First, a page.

He said he had his own LDS leader call to lobby him after receiving calls from higher-ups. Church lobbyists joined with House leaders to tell a colleague that when an immigrant worker bill came up, "He was to support the bill, period," Wimmer said.

Some legislators at the time backed Wimmer's assertions about heavy-handed church lobbying. Others said they have never seen anything like what he described.

"As the church has asserted before," LDS Church spokesman Eric Hawkins said at the time, "elected officials who are Latter-day Saints make their own decisions and may not necessarily be in agreement with one another or even with a publicly stated church position."

He added, "The church actively engages in the political process on a handful of issues — particularly when legislation involves moral issues or impacts the doctrines or practices of the church. Recent positions on immigration and religious freedom are good examples. In such instances, church lobbyists may interface directly with political leaders to represent the church's views."

On immigration, the Legislature and Gov. Gary Herbert (who also is LDS) rejected a strong push five years ago by the conservative wing of the GOP to adopt Arizona-style laws allowing police to stop and check the papers of anyone suspected of being undocumented. Instead, with encouragement of the Mormon church, they approved a state guest-worker law (which never received required federal waivers) and other immigrant-friendly policies.

Dabakis said he saw a case of direct but behind-the-scenes LDS involvement earlier this year when he ran a bill seeking to eliminate "Zion Curtains," the 7-foot-high barriers to block children from seeing alcoholic drinks mixed in new restaurants.

"It was made clear to me that I could have a hearing, but nothing's going to happen, that legislative leaders have met with the LDS Church and we — meaning they — have decided that nothing will happen on the Zion Curtain. Maybe it will happen next year. That was that," he said.

"There was no public discussion of it. It was decided when the church sat down with legislative leaders of the Republican Party," Dabakis added. "Occasionally that does happen, but a lot less than people perceive."

Two years earlier, the Mormon church caused a stir when, days before the start of the annual legislative session, it released a video of apostle D. Todd Christofferson urging no change to Utah's liquor laws. No alcohol-related bills were given serious consideration by lawmakers.

Mormon-made laws? • Dabakis criticizes one side effect of the LDS supermajority when Republicans have only one non-LDS member.

"Let's face it, laws are made behind those closed caucus doors. If there's a debate, that's where it occurs," noting that the Senate Republican Caucus is always closed and House GOP Caucus meetings often will close to discuss controversial issues — including big ones such as Medicaid expansion.

"So all of those Utah laws are made by all Mormons, except for Senator Millner," he said. "That's a big responsibility."

The LDS supermajority raises questions about why Mormons have that big margin, and why most non-Mormons in the Capitol happen to be Democrats.

Sen. Karen Mayne, D-West Valley City, a Methodist, said the supermajority itself probably is simply because "the majority of the people in the state are LDS," and so that group generates more candidates.

King said Mormons may receive extra support because of a common belief in Utah that someone cannot be a good Mormon without also being a Republican.

"It's harder than ever to believe that in light of Donald Trump being the standard-bearer for today's Republican Party," he said. "He embodies so much of what we teach our children not to do."

Similarly, Dabakis said, "In a lot of quarters in Utah, it's like you don't drink, you go to sacrament meeting and you are a Republican. It's all part of the same checklist."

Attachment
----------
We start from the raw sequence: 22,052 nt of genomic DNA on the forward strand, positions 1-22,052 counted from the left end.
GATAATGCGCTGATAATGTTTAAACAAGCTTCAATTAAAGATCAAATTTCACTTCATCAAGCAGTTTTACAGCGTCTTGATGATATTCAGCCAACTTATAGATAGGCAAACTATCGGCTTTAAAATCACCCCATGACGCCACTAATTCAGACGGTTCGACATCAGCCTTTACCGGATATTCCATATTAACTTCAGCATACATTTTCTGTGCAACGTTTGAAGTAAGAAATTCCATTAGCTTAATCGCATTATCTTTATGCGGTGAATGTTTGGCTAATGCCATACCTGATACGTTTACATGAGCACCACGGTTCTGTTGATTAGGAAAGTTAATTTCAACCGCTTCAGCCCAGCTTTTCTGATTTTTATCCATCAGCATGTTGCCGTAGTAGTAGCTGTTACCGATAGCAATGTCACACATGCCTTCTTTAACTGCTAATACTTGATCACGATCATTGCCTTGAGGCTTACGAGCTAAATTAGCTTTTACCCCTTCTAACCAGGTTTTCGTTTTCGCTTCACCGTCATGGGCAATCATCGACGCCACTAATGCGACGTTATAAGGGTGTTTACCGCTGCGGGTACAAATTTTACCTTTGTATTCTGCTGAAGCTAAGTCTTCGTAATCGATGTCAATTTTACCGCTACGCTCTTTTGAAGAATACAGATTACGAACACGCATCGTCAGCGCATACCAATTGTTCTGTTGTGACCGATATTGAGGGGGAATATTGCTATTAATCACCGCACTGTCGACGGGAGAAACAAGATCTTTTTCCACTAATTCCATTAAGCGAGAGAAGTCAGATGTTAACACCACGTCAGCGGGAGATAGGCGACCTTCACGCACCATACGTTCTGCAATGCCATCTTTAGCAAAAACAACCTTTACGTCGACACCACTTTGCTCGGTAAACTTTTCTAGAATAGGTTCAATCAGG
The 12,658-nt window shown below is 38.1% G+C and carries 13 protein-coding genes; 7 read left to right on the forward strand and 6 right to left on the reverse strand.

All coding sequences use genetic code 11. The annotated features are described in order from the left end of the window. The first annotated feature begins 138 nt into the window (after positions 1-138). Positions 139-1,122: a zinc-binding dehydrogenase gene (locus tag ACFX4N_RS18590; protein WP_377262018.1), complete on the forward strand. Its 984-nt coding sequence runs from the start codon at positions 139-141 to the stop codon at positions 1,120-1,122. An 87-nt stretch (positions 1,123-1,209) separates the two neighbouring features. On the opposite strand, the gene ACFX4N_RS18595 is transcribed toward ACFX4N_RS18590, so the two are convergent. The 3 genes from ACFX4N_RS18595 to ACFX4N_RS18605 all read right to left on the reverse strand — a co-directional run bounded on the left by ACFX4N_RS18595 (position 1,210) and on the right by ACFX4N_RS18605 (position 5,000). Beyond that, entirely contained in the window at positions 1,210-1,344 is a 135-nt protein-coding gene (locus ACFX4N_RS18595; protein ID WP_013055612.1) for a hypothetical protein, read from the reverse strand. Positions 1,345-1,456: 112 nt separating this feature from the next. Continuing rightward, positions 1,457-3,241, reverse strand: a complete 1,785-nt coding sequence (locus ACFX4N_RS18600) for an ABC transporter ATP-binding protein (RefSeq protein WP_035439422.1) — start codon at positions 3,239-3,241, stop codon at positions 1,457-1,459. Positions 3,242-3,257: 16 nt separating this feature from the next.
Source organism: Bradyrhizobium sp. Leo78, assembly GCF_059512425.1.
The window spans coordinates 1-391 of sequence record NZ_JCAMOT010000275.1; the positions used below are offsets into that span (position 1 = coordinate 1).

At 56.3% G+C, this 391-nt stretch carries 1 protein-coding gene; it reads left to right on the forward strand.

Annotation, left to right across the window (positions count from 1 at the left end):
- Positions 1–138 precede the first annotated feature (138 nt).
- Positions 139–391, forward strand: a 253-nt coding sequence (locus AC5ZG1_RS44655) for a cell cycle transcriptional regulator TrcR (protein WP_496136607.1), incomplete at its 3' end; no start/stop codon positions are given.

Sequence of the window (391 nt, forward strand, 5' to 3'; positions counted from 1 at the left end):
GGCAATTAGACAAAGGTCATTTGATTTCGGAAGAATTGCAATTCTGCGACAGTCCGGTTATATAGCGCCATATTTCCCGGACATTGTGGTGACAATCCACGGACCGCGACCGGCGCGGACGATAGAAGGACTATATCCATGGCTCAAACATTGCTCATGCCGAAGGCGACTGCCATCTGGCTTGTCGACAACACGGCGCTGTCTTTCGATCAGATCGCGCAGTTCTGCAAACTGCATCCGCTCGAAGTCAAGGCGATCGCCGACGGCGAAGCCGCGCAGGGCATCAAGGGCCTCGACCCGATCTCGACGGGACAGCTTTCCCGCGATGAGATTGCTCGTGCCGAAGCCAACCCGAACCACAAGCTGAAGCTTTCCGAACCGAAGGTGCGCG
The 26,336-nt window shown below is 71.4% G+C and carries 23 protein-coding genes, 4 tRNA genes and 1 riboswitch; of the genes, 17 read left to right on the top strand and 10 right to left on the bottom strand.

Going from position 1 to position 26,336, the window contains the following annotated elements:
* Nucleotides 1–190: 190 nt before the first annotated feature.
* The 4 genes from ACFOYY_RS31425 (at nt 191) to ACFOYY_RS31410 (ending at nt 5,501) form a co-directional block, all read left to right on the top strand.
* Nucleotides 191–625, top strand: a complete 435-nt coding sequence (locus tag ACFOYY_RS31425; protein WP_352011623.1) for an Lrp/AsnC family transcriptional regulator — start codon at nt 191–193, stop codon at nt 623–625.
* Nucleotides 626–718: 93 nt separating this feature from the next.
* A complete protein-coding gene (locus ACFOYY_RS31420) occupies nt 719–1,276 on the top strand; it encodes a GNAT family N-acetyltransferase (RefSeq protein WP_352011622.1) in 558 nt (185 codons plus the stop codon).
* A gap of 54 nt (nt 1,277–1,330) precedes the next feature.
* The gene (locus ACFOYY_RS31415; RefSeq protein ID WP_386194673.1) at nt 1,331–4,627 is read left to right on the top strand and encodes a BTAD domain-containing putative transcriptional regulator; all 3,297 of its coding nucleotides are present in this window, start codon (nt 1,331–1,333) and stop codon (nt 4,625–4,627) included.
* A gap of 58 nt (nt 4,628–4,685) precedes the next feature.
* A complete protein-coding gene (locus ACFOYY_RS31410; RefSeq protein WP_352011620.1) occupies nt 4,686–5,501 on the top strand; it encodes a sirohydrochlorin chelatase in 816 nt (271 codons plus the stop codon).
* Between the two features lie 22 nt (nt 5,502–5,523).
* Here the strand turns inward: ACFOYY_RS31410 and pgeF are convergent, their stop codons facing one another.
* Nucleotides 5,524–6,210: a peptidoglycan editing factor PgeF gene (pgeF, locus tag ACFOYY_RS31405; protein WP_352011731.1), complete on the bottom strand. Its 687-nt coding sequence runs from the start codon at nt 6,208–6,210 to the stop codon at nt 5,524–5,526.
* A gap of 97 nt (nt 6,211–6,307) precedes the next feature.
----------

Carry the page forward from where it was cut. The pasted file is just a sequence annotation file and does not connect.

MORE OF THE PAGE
Niederhauser said Utah switched from a Democratic state in the 1960s to a heavily Republican one now largely because Mormons believed the Republican Party more closely represented their views on moral issues such as abortion. "That was quite a factor."

Democratic gap • Why 11 of the 12 non-LDS legislators are Democrats prompts some interesting theories.

Rep. Angela Romero, D-Salt Lake City, a Catholic, said it may be in part that all the Democrats in the Legislature come from Salt Lake County, where Mormons comprise only 51 percent of the population. Democrats also hold seats in areas that tend to be more ethnically and culturally diverse.

"So you have many religions" in those areas, Romero said. "It may just be the demographics of those areas."

Chavez-Houck said the Democratic Party also actively recruits candidates among minority populations, which tend to include more non-Mormons. "We try to reflect the diversity of the community" by recruiting minorities, she said. "We're not as intentional about the religious diversity. I think it just happens."

Several legislators said non-Mormons do not face any real disadvantage for election or in making laws.

"I have never been asked my religion by any of my colleagues," Mayne said, "and I have never been asked my religion by any of my constituents."

Arent said when she first ran for office, "I was told by some people that I would not have a chance because I was not LDS. People did ask about my religion. It was not like I kept it a secret. But I don't think it impacted the results."

Millner, the one GOP non-Mormon in the Legislature, says she has faced no disadvantages. She was also the first non-Mormon president of Weber State University. But like her LDS predecessors, she said she was often invited by members of the faith's governing First Presidency to speak at regional conferences in the Ogden area.

"I've always worked well with both LDS and non-LDS [people]. My goal in the Senate is to represent all my constituents," Millner said. "I think that's what everyone tries to do."

Minority in the LDS legislative supermajority

Nearly 9 in 10 (88 percent) of incoming Utah legislators say they are LDS. Following are the others:

Senate Democrats (all from Salt Lake County) • Jim Dabakis (nonaffiliated), Jani Iwamoto (Japanese Church of Christ), Karen Mayne (Methodist).

Senate Republicans • Ann Millner of Ogden (Washington Heights Church, Baptist).

House Democrats (all from Salt Lake County) • Patrice Arent (Jewish), Rebecca Chavez-Houck (Episcopalian), Lynn Hemingway (Methodist), Sandra Hollins (Baptist), Karen Kwan (nondenominational), Angela Romero (Catholic), Elizabeth Weight (Unitarian), Mark Wheatley (Catholic).

Note • Sen. Daniel Thatcher, R-West Valley City, declined to list a church preference.

Sources: Salt Lake Tribune analysis of past member surveys, listings on election websites, including Project Vote Smart and Ballotpedia, and direct emails to some members.